New reports from both sides of the controversial proposal hit the news wires this week. We're talking, of course, about the pipeline that would stretch from the Alberta tar sands south through Montana and, eventually, all the way to the Gulf Coast.
Here's a brief recap of the latest:
Final ruling could be delayed to 2012
President Obama and the State Department tossed out a curve ball earlier this week by hinting that the final decision on the political clustermess may not come, as previously promised, by year's end.
"We'd like to get it done by the end of the year, but if thoroughness demands a little more time nobody has slammed the door on that," said State Department spokesperson Victoria Nuland. "Our first obligation to the American people, to the president, is to ensure that we do this in a rigorous, transparent and thorough way."
Either way, Obama says the decision is his
President Obama said as much in a recent interview with a Nebraska TV station. He also admitted it may be months until he receives the State Department's recommendation. He's under serious pressure from environmentalists to deny the proposal.
TransCanada says delay would cost $1 million each day
In other words, the company is pissed.
“Should the delay in issuance of a presidential permit extend beyond 2011, it will jeopardize TransCanada’s ability to meet the terms of its shipping agreements and further increase the economic harm TransCanada will suffer,” said TransCanada VP Robert Jones in a statement.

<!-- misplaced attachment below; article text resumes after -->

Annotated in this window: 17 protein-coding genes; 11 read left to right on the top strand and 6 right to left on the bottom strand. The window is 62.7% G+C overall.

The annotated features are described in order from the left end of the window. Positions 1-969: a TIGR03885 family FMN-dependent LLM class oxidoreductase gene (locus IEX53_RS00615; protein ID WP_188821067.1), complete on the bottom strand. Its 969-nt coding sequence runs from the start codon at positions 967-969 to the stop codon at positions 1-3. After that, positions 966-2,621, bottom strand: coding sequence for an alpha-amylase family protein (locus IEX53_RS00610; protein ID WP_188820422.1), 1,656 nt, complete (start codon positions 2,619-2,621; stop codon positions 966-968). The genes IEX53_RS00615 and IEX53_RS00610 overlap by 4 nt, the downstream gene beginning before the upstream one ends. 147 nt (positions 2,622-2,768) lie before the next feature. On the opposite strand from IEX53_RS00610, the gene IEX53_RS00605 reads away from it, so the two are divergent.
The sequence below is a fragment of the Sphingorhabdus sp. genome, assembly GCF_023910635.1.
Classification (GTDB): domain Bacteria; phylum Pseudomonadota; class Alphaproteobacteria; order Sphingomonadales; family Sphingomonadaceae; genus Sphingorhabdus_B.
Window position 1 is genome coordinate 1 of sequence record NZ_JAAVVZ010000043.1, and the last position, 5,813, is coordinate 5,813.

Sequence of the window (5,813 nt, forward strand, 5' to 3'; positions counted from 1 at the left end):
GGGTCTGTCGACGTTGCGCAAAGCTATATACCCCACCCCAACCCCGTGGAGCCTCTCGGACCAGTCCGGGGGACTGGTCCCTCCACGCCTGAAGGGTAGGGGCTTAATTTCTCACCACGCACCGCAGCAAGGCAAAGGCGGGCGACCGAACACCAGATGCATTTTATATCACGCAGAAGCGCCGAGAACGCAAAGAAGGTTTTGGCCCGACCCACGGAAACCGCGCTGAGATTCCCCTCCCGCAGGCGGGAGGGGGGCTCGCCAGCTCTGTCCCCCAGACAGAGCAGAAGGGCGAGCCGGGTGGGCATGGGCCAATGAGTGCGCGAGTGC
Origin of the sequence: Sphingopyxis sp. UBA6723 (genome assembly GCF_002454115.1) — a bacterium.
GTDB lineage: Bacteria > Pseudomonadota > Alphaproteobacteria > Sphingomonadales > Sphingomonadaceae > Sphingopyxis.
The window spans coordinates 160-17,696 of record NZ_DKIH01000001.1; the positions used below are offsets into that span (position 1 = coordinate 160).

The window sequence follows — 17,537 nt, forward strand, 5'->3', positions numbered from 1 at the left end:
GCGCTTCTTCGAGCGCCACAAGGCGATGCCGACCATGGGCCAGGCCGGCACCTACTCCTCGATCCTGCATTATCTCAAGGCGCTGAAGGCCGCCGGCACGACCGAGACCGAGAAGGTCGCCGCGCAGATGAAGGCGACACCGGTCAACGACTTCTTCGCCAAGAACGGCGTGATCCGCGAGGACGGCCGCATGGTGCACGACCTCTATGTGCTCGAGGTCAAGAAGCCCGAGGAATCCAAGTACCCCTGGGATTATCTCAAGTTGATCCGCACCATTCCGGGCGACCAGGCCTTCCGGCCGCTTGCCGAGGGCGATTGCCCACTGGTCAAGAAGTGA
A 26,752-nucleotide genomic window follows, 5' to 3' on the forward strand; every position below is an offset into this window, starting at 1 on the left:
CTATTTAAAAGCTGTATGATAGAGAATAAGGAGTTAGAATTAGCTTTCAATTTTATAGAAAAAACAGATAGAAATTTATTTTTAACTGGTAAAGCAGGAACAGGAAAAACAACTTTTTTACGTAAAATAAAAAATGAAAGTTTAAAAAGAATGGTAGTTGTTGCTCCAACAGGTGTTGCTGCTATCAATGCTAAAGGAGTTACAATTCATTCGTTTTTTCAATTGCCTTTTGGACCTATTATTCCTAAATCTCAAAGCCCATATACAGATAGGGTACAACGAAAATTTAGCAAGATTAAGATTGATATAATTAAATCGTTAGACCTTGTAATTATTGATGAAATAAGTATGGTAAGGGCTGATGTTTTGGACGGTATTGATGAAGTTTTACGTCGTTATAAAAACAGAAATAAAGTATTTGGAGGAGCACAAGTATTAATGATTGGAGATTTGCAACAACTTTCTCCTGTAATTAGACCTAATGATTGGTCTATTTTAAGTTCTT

Meanwhile, this isn't good
There are reports that thousands of public comments on the Keystone may not even be considered. This from InsideClimate News:
InsideClimate News asked the State Department how the public comments are being processed and who is responsible for reading them.
After two weeks of e-mail exchanges and phone calls, however, the two agency spokeswomen we dealt with couldn't explain how or when the comments will be processed, or whether any of the actual decision-makers are obligated to review them. The spokeswomen said only that all agency staff working on the pipeline review will "have access to the comments." When we asked for the names and job titles of those who might be expected to read the comments, we were told that information was not available.